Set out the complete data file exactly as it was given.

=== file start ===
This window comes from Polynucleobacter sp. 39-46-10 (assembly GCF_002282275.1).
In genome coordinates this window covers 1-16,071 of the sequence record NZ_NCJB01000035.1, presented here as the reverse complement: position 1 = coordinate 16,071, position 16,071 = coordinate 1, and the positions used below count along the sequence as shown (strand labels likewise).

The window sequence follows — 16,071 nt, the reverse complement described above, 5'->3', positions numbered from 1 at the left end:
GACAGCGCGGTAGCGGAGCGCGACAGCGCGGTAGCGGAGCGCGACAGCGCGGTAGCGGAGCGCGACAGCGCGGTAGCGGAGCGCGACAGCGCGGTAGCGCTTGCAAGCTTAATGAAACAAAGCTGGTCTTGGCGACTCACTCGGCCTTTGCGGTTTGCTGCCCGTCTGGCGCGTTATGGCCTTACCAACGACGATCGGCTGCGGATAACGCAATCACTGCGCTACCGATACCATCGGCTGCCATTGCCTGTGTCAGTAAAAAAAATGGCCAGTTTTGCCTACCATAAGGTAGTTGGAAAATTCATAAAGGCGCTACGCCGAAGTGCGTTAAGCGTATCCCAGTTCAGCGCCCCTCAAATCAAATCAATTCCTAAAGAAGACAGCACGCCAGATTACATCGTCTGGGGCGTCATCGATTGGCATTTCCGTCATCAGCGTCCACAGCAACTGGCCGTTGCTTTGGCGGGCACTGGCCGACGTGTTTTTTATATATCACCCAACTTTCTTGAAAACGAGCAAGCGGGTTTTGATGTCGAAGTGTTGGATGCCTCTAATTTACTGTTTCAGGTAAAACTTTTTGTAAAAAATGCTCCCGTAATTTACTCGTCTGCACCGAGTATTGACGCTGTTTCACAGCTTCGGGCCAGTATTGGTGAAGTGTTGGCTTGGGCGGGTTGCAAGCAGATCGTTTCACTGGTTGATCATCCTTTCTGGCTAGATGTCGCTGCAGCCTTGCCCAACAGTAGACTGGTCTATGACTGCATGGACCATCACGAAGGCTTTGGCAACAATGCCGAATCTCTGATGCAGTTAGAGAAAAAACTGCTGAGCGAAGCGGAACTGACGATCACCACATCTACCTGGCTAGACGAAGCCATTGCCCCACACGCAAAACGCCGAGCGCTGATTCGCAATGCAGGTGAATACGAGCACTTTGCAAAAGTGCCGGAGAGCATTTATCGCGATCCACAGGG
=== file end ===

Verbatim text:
This window comes from Polynucleobacter sp. 39-46-10 (assembly GCF_002282275.1).
In genome coordinates this window covers 1-16,071 of the sequence record NZ_NCJB01000035.1, presented here as the reverse complement: position 1 = coordinate 16,071, position 16,071 = coordinate 1, and the positions used below count along the sequence as shown (strand labels likewise).

The window sequence follows — 16,071 nt, the reverse complement described above, 5'->3', positions numbered from 1 at the left end:
GACAGCGCGGTAGCGGAGCGCGACAGCGCGGTAGCGGAGCGCGACAGCGCGGTAGCGGAGCGCGACAGCGCGGTAGCGGAGCGCGACAGCGCGGTAGCGCTTGCAAGCTTAATGAAACAAAGCTGGTCTTGGCGACTCACTCGGCCTTTGCGGTTTGCTGCCCGTCTGGCGCGTTATGGCCTTACCAACGACGATCGGCTGCGGATAACGCAATCACTGCGCTACCGATACCATCGGCTGCCATTGCCTGTGTCAGTAAAAAAAATGGCCAGTTTTGCCTACCATAAGGTAGTTGGAAAATTCATAAAGGCGCTACGCCGAAGTGCGTTAAGCGTATCCCAGTTCAGCGCCCCTCAAATCAAATCAATTCCTAAAGAAGACAGCACGCCAGATTACATCGTCTGGGGCGTCATCGATTGGCATTTCCGTCATCAGCGTCCACAGCAACTGGCCGTTGCTTTGGCGGGCACTGGCCGACGTGTTTTTTATATATCACCCAACTTTCTTGAAAACGAGCAAGCGGGTTTTGATGTCGAAGTGTTGGATGCCTCTAATTTACTGTTTCAGGTAAAACTTTTTGTAAAAAATGCTCCCGTAATTTACTCGTCTGCACCGAGTATTGACGCTGTTTCACAGCTTCGGGCCAGTATTGGTGAAGTGTTGGCTTGGGCGGGTTGCAAGCAGATCGTTTCACTGGTTGATCATCCTTTCTGGCTAGATGTCGCTGCAGCCTTGCCCAACAGTAGACTGGTCTATGACTGCATGGACCATCACGAAGGCTTTGGCAACAATGCCGAATCTCTGATGCAGTTAGAGAAAAAACTGCTGAGCGAAGCGGAACTGACGATCACCACATCTACCTGGCTAGACGAAGCCATTGCCCCACACGCAAAACGCCGAGCGCTGATTCGCAATGCAGGTGAATACGAGCACTTTGCAAAAGTGCCGGAGAGCATTTATCGCGATCCACAGGG